The Sitcom Dad. A simple, good-natured guy who just wants everyone to be happy and who will do anything to prevent disappointment. He's an easy-to-laugh-at character. Make dad the "Mr. Mom" caregiver and it gets even funnier. Yet, the joke is getting old, and does it really represent reality?
Unless you have been sleeping under a rock for the past 30 years, you know the American family has changed. The industrial revolution plucked our stay-at-home farmer and tradesman father from the home to the factory, but the women's liberation movement, the great recession and the switch to a service-based economy has brought him back. He's back home and proud. And more often than not, doing a great job at it. In fact, men are more likely to enjoy cooking than their female counterpart, are doing the household grocery shopping and are spending three to seven times more hours per week than their own fathers did on cleaning and childcare.
This all sounds positive for the American family. So, why is he still being made fun of?
"See Dad Run" and "Guys with Kids" are two of Hollywood's recent reactions to the return of the father at home. I confess that I don't own a TV, and when I watch a show, I watch about 10 of them at once on Hulu. This weekend, I sat down with my husband for a marathon viewing of both shows and when they were over, I felt the urge to apologize to him.
Both shows are about middle-aged men becoming the primary caregiver. Both poke fun at the man who is apparently out of his "natural habitat." In "See Dad Run," the father is a well-intended idiot who is incapable of taking care of himself, let alone his children. He's married to an overbearing, non-supportive "tiger mom" whom no one should spend a childhood, let alone a lifetime with. "Guys with Kids" does a better job of portraying more competent or at least engaged men dealing with the transition into parenthood while still trying to remain relevant as men. The title scene has three dads wearing Baby Bjorns, which, like the scene in "Aliens" where the implanted spawn bursts through the chest of its victim, makes anyone, male or female, look funny. However, the characters are a bit one-dimensionally baby focused, and the dad plus baby visual isn't going to stay funny for long.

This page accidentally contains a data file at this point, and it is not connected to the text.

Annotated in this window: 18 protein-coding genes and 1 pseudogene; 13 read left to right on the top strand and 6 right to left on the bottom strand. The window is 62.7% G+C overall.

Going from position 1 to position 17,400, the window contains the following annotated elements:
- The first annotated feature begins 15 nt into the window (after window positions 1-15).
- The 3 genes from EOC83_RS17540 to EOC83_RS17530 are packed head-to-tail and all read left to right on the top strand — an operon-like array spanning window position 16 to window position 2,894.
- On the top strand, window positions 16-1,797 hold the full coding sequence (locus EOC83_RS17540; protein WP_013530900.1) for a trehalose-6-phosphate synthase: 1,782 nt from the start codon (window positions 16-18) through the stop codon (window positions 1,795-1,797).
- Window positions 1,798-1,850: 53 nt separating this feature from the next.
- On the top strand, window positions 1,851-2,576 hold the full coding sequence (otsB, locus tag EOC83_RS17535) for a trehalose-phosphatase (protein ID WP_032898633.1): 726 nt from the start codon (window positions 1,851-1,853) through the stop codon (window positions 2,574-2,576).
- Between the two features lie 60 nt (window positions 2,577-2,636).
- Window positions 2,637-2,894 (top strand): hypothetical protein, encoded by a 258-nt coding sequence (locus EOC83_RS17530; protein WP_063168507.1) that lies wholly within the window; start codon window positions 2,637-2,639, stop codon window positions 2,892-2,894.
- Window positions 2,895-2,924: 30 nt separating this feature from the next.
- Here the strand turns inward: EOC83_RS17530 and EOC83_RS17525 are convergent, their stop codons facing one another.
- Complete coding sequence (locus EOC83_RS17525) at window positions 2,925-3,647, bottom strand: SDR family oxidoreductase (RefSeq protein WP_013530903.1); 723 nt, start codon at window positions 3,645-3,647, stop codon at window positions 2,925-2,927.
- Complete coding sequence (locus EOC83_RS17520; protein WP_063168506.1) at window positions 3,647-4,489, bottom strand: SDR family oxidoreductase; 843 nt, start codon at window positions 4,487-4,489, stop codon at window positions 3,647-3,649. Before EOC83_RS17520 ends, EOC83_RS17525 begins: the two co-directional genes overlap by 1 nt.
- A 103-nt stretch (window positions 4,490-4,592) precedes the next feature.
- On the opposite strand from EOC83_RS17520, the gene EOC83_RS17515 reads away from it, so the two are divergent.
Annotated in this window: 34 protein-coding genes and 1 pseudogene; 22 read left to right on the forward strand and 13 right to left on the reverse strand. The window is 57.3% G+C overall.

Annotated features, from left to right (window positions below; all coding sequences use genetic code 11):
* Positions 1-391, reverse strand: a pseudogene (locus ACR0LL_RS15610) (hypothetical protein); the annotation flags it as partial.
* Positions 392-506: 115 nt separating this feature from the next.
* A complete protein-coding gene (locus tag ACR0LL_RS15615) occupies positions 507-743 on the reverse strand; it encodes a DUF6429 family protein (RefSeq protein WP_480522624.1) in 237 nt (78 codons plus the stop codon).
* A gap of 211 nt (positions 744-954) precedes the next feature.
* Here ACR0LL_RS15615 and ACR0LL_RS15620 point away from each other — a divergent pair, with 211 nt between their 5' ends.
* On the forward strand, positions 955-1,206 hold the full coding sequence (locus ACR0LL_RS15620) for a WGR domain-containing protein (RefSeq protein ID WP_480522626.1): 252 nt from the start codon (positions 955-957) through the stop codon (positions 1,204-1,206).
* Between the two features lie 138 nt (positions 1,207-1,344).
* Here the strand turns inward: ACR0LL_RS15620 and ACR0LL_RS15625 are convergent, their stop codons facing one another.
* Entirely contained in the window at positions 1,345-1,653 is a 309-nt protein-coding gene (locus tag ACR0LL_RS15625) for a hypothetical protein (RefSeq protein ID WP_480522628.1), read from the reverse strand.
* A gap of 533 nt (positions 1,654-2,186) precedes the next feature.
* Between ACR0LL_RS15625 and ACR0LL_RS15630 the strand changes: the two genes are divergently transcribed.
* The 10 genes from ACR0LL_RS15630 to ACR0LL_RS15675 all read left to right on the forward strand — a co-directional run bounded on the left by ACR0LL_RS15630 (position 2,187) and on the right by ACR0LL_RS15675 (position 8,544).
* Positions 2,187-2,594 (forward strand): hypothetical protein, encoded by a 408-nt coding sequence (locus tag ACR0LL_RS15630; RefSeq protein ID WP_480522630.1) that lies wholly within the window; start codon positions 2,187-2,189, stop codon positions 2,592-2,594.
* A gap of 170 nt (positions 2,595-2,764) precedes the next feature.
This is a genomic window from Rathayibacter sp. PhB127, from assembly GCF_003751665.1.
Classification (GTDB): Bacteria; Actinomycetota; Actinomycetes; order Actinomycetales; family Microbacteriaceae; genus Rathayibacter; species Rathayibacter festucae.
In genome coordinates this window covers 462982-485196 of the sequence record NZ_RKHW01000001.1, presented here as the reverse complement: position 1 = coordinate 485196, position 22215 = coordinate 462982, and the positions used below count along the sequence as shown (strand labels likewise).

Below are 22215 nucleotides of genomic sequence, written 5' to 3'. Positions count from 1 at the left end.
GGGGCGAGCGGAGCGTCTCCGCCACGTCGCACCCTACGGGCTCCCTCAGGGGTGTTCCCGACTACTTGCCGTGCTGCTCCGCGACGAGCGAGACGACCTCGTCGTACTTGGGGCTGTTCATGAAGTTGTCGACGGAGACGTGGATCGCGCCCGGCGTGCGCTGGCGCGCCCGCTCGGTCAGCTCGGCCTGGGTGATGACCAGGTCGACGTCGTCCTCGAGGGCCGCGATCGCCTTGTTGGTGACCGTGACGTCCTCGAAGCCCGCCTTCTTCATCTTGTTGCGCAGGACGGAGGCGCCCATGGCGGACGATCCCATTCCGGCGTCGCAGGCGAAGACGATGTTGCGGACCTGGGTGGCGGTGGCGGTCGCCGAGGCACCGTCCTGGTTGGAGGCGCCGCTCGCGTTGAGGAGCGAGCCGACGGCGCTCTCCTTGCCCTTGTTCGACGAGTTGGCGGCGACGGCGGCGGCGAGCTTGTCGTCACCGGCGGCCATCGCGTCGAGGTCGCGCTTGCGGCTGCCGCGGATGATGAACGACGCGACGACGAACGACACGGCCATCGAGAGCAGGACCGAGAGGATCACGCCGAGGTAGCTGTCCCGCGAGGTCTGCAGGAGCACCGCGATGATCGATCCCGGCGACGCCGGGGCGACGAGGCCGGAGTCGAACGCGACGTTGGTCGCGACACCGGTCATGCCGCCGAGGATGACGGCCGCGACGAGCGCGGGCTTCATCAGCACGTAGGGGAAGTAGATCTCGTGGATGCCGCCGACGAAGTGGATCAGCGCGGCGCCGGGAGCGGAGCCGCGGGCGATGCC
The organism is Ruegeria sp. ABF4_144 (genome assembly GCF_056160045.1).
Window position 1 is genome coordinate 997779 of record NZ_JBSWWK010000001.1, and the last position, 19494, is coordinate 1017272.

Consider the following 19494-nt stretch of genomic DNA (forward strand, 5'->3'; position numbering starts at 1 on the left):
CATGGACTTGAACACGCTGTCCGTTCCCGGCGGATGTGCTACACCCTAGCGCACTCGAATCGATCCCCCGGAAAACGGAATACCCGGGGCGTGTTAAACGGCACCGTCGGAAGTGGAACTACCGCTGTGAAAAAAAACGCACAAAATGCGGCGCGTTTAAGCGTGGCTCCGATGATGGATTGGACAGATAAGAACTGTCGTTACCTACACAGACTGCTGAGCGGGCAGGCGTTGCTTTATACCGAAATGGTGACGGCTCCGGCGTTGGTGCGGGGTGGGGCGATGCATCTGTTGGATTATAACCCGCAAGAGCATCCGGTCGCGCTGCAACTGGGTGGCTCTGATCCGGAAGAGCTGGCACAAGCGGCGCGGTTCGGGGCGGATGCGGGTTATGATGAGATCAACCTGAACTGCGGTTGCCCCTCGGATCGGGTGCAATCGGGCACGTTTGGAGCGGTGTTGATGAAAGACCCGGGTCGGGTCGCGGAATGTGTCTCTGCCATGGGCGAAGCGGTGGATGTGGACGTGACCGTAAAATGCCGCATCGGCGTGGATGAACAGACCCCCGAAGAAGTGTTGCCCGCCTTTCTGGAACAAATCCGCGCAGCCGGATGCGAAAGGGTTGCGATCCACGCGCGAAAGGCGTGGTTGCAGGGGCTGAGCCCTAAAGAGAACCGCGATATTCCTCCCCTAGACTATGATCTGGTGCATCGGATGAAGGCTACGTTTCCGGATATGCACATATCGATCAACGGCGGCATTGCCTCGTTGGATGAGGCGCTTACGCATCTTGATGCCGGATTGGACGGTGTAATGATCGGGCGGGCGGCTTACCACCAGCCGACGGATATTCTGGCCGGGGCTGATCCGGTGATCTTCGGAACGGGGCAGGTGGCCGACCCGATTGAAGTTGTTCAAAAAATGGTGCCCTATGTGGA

Men are entering the domain of women, but what if the tables were turned? How did sitcoms treat the woman when she entered the workforce? Did we laugh at Ms. Working Woman like we laugh at Mr. Mom? Take "The Mary Tyler Moore Show." As a professional Minnesotan woman, I feel a strong affinity with Mary. Like the men of "Guys with Kids," she was a pioneer of a new age with whom we could relate. The show made us laugh, but not at her incompetence. We laughed at how she brilliantly handled awkward situations at home and at work.
I invite Hollywood to do for men what it did for women. Fortunately, we have an example role model, for it was once done, 92 years ago. After the death of his first-born child, a transformed Charlie Chaplin created "The Kid," an instant success and the quintessential movie on fatherhood. The humor is found not in Charlie Chaplin's incompetence, but in his loving ingenuity and the deep bond between a mutually mischievous father and child.
Thank you, Mary and Charlie. Thank you for showing us that we can laugh and have our sitcoms spurred by changing social roles. Let's start treating dad with the same respect we gave Mary Tyler Moore. Let's tap into the brilliant, creative ingenuity of the real fathers of today, and that's where we will find our best, timeless humor.
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